Inside Doug's Head

I am not a number, I am… What's that stuff they make glue out of? I'm that. Forever swirling, forwards and upwards, but always sticky. Sometimes, a little sad.

It has been four weeks since I decided to give up drinking, and boy, am I thirsty! Seriously, though, I would like to say that my mind has never been sharper, and I have lost a ton of belly blubber simply by cutting out the copious amounts of alcohol that once gave my life meaning. Of course, it’s a lie; I am just as stupid and still fat, and the cumulative 23 year hangover is practically killing me. The lack of alcohol makes me even more surly, and I am now uncomfortably aware of how many aimless, shiftless zombies there are in California. They all buy their organic grass fed brains at Trader Joe’s.

One of the consequences of my inferior extraverted sensing, if you subscribe to that sort of thing, is that I prefer immersing myself in the reality I create inside my head rather than dealing with the garbage of the outside world. Instead of working on improving the weaker dimension of my personality, alcohol helps me to accept it.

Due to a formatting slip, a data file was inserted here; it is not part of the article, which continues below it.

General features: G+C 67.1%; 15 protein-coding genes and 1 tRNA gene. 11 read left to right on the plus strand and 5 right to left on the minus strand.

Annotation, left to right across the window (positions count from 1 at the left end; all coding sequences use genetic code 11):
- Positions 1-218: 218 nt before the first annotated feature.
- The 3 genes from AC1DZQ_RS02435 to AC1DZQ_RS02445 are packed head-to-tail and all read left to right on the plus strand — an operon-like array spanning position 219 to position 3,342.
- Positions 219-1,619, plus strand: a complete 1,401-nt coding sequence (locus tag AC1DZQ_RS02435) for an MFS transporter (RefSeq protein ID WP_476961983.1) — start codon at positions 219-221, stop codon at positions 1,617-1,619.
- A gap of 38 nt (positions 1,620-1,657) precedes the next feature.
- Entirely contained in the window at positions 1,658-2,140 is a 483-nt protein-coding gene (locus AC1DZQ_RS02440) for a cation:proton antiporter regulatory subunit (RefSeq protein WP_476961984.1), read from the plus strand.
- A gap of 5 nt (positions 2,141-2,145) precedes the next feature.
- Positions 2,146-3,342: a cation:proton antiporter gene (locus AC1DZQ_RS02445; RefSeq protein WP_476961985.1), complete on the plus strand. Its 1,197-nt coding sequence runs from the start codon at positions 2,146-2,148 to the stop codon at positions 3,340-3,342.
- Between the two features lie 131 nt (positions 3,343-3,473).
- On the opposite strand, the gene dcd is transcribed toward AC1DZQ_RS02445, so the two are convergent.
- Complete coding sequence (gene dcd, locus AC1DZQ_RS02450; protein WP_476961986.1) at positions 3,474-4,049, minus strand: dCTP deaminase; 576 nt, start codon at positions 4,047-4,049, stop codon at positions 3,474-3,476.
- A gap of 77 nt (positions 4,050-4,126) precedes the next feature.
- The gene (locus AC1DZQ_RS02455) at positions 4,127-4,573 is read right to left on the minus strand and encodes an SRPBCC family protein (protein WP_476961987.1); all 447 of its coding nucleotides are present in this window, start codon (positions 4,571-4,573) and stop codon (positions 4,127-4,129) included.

Drinking keeps me content in the place where it’s better that I stay. Trust me, it’s safer for everyone if I steadfastly ignore, disrespect even, the larger part of reality. Reality makes me angry, and as soon as I start focusing on the real world, it’s all, “Whose child is that? Where are his parents? Why are they not stopping him from running around the pool area? Can they not see the sign?” immediately followed by, “Whose dog is that? Why is it not on a leash? Where are its owners? Can they not see the sign?” Obeying the rules published on signs seems to take on a larger meaning with continued sobriety. If they weren’t important, why did someone take the time to write them down like that in white-on-brown Helvetica?

Alcohol mitigates the abrasiveness that often comes out when I am sober, but make no mistake, it is still in there waiting to rough someone up. Mentally, I feel more unstable, and physically, I feel no different at all. In another eight weeks I will find out if the experiment has had any positive side effects. Maybe I am healthier on the inside, where it doesn’t really matter. Nobody ever dies healthy.


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